Back in the days before kids my husband Blake and I happily drove past local Banff ski hill Mount Norquay in favour of chasing powder and longer vertical at Sunshine Village or Lake Louise. But now that our two children are skiing we see the charm and practicality of a smaller ski hill. So, we happily accepted an invitation to Mount Norquay this past weekend for a family ski day.
Posing at the top of Cascade chair at Mount Norquay.
Our first clue the skiing was going to be great was the icy road conditions driving west from Calgary to Banff. It turns out Norquay had received 20 cm of snow overnight — more than the other Banff resorts. After handing the kids over to their ski instructors for a morning lesson we got busy tracking up the powder.
We were helped in this endeavour by Canadian ski great Ken Read who, along with five other Alberta partners, owns Mount Norquay. Read helped us find some powder stashes off the Mystic Express chair and pointed out areas where the resort is widening runs to make them more race-course friendly. He also talked about why he loves Norquay: it’s friendly, intimate, and easy to navigate thanks to its small size. It feels like a local hill, and families that ski here regularly or enrol their kids in the racing program really get to know each another and the mountain.
Ken Read skis with me (far left) and fellow Calgary travel writers Kim Gray and Lisa Monforton at Mount Norquay.
But what really impressed me is that Norquay looks after newbie skiers while also offering some gnarly terrain for experts. Not all ski hills strike a good balance between these extremes, and few have black runs right next door to the bunny hill! The fall line at Norquay is also stellar — most runs cut right down the fall line making it easy for skiers to follow gravity and stay on the run.
Our son Bennett, a beginner, was in great hands with Phil, his instructor, during a two-hour private lesson. Phil was incredibly patient and encouraging with Bennett, who has autism, and regularly praised how well he was doing. He even took Bennett on some tree runs (!) and over two jumps (!!). Bennett had such a fun time that when he saw me on the hill he told me to “Go away.”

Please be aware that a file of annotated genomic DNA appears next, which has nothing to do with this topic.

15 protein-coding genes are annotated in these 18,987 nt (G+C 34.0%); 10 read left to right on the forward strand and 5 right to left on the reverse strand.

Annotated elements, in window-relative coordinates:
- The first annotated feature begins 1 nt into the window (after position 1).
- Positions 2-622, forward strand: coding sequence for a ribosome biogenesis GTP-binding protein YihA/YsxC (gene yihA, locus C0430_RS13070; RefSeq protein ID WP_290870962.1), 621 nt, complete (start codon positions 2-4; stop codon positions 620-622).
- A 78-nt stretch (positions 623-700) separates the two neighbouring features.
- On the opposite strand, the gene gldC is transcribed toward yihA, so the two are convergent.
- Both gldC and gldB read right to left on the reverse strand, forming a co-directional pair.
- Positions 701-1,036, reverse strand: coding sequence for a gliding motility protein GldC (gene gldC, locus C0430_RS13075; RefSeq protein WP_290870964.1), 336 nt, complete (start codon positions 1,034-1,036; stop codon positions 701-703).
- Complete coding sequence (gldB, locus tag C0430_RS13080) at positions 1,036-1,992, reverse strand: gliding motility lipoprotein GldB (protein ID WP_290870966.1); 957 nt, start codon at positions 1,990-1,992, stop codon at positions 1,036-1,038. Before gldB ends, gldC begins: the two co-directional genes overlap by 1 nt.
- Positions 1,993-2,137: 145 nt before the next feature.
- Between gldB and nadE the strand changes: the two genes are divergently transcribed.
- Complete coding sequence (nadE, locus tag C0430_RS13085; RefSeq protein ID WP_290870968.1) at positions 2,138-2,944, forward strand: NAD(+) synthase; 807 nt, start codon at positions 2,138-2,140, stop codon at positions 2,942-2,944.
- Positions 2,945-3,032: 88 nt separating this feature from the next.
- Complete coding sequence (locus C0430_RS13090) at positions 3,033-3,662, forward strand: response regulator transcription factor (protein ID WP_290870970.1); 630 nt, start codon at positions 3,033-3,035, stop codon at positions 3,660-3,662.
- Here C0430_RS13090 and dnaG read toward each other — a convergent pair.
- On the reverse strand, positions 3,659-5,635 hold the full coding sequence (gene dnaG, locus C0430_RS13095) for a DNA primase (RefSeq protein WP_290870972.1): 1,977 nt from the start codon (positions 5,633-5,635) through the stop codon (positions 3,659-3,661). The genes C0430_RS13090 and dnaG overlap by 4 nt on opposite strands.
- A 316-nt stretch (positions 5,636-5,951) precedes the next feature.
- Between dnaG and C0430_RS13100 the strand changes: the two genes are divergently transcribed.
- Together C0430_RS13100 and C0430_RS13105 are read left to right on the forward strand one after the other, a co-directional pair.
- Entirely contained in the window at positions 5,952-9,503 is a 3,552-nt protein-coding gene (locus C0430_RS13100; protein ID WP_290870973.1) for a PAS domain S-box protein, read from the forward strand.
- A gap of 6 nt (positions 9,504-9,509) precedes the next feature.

Bennett shreds the pow-pow at Mount Norquay.
We saw Bennett tearing up the pow-pow on a green run called Temptation as we booted over to the adjacent North American chairlift so Blake could hearken back to his mogul-munching high school days. From the top of the chair you get a bird’s eye view of Banff townsite and it’s a steep 1,300-foot vertical drop down bumped-up black runs to the bottom. Luckily (or not?), the Volkswagen bug-sized moguls were covered in snow to cushion me every time I fell.
A view of Banff townsite from the top of the North American.
After lunch we skied Cascade as a family, with one of us traversing the green runs with Bennett while the other hit the terrain park with our daughter Avery. She killed it in the park, catching some jumps and skiing her first rail without crashing — way to go!
Finally we headed up to the tubing park to finish the day on an adrenalin high note. Avery is a natural thrill seeker as well as a roller coaster aficionado, but I worried Bennett would chicken out at the top (the seven tubing tracks are steep and long). Before he knew what was happening our four linked tubes were careening down a wide, super-fast bobsleigh-like track, leaving our stomachs at the top of the hill. “It’s too fast!” Bennett shrieked, only to demand we “Do it again!” at the bottom.
The tubing park at Mount Norquay is awesome.
In fact, “Do it again!” could well be our motto for the entire Mount Norquay experience. Our family of four skiers of different abilities all had a blast. Perhaps we’ll hit Norquay again Easter weekend, before it closes for the season April 21.